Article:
within a notification form or between forms, leads to queries in approximately 10% of the
notifications received. Comprehensive evaluation has shown that the register is 95% to 99%
complete and valid.139,144,145
The Danish National Discharge Register keeps records of nearly all (99%) the somatic
hospitalisations in Denmark since 1977. The administrative data in the register, i.e. admission date,
discharge dates and type of admission have been compared with the medical records of the source
hospital, finding an agreement of 98.5%.141
The National Health Insurance has information on number of services given by all
GPs. The information is used for reimbursement for services provided in general practice. In
Denmark, most primary care is free of charge. General practitioners are self-employed but funded
through taxes in a mixed remuneration system with capitation fee and fee for service. Some 97% of
the population is listed with a GP. Due to the remuneration component of the registration the data
are likely to be complete and they are checked for errors by the county administration.
Community nurse activity and information on TD were extracted from administrative
data files in the main municipality, Odense (approx. 189 000), and manually from the other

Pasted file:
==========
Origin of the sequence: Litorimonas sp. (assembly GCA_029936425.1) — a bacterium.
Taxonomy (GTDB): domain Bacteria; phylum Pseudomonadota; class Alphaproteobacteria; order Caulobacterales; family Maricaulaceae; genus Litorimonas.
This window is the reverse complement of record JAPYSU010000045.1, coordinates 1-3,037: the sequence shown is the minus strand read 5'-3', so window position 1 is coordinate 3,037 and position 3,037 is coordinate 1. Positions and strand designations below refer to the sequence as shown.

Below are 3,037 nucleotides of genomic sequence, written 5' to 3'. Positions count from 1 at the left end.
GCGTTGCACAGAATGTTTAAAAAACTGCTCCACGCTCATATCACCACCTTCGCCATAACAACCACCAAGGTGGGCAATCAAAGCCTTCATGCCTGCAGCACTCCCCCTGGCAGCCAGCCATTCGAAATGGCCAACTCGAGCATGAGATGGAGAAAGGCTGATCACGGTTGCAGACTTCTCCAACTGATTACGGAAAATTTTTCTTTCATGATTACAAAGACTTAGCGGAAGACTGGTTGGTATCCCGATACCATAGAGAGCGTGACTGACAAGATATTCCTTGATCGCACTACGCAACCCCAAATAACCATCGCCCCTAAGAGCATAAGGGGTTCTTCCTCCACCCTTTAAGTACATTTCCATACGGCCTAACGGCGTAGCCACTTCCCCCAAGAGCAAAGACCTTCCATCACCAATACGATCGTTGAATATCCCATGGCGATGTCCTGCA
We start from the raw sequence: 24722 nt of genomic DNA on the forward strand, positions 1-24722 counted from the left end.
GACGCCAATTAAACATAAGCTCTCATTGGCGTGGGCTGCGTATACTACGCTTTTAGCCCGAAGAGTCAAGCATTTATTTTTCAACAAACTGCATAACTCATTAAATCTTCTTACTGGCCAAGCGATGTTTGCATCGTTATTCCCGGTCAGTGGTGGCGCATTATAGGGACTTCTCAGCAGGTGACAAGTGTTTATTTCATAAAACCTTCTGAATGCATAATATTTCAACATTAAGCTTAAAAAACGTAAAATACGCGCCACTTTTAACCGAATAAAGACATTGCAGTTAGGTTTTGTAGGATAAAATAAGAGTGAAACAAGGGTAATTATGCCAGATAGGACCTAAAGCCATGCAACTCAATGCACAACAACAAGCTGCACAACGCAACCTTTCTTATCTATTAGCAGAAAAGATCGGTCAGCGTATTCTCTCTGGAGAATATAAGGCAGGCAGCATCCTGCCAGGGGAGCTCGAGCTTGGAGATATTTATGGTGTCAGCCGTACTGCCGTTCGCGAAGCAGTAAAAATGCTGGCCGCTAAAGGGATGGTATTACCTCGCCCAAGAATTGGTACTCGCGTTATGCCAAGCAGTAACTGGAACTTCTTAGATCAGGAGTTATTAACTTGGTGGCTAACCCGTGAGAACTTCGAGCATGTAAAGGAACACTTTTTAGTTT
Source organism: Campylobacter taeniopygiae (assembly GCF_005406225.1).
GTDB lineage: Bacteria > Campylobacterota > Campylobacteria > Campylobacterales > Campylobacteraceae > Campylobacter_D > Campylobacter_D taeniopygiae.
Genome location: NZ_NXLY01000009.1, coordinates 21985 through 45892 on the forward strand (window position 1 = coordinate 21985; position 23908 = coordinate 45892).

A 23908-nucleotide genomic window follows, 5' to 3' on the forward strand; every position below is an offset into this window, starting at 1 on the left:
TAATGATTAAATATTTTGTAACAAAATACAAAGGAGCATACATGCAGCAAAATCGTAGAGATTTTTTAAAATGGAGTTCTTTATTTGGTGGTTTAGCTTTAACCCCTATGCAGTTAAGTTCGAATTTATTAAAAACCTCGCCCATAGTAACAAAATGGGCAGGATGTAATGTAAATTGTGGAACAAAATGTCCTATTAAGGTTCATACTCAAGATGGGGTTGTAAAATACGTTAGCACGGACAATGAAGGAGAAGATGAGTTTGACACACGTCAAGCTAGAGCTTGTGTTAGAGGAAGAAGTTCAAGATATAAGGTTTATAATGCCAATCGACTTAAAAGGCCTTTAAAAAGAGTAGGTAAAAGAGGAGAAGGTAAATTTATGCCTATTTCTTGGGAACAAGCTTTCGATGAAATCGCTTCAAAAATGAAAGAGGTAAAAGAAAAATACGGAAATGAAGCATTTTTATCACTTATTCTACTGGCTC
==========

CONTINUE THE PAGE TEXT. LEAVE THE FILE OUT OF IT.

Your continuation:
municipalities in the county. The munipalities receive 50% repayment from the county
administration if a patient with a TD receives care at home by a community nurse or receives
medication aid. Because of this remuneration practice (the same situation as with the general
practitioners) there will undoubtedly be a tendency to correct registration of services provided.
Existence of misclassification in all the registries must, however, be considered
carefully. (Misclassification is the erroneous classification of an individual into a category other
than the one to which he/she should be assigned). Misclassification due to erroneous
registration in the municipal administration is likely to be non-differential with respect to the
studied variables and will in any case tend to be reduced by the routinely conducted external
auditing. Misclassification in the other registers is likely to be negligible due to the intense